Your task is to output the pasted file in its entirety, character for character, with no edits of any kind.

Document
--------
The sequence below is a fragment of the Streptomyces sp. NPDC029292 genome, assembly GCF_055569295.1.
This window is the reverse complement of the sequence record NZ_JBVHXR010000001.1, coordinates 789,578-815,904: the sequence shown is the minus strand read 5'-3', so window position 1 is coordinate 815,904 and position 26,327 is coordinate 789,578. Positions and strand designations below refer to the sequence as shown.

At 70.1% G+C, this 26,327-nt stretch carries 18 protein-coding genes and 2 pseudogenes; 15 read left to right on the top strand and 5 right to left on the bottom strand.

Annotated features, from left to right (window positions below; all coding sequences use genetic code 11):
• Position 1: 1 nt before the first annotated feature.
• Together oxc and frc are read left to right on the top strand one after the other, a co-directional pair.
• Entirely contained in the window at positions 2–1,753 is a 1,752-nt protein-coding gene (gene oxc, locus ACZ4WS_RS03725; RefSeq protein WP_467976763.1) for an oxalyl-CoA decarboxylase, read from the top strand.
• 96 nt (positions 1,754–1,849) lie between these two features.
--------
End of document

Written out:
The sequence below is a fragment of the Streptomyces sp. NPDC029292 genome, assembly GCF_055569295.1.
This window is the reverse complement of the sequence record NZ_JBVHXR010000001.1, coordinates 789,578-815,904: the sequence shown is the minus strand read 5'-3', so window position 1 is coordinate 815,904 and position 26,327 is coordinate 789,578. Positions and strand designations below refer to the sequence as shown.

At 70.1% G+C, this 26,327-nt stretch carries 18 protein-coding genes and 2 pseudogenes; 15 read left to right on the top strand and 5 right to left on the bottom strand.

Annotated features, from left to right (window positions below; all coding sequences use genetic code 11):
• Position 1: 1 nt before the first annotated feature.
• Together oxc and frc are read left to right on the top strand one after the other, a co-directional pair.
• Entirely contained in the window at positions 2–1,753 is a 1,752-nt protein-coding gene (gene oxc, locus ACZ4WS_RS03725; RefSeq protein WP_467976763.1) for an oxalyl-CoA decarboxylase, read from the top strand.
• 96 nt (positions 1,754–1,849) lie between these two features.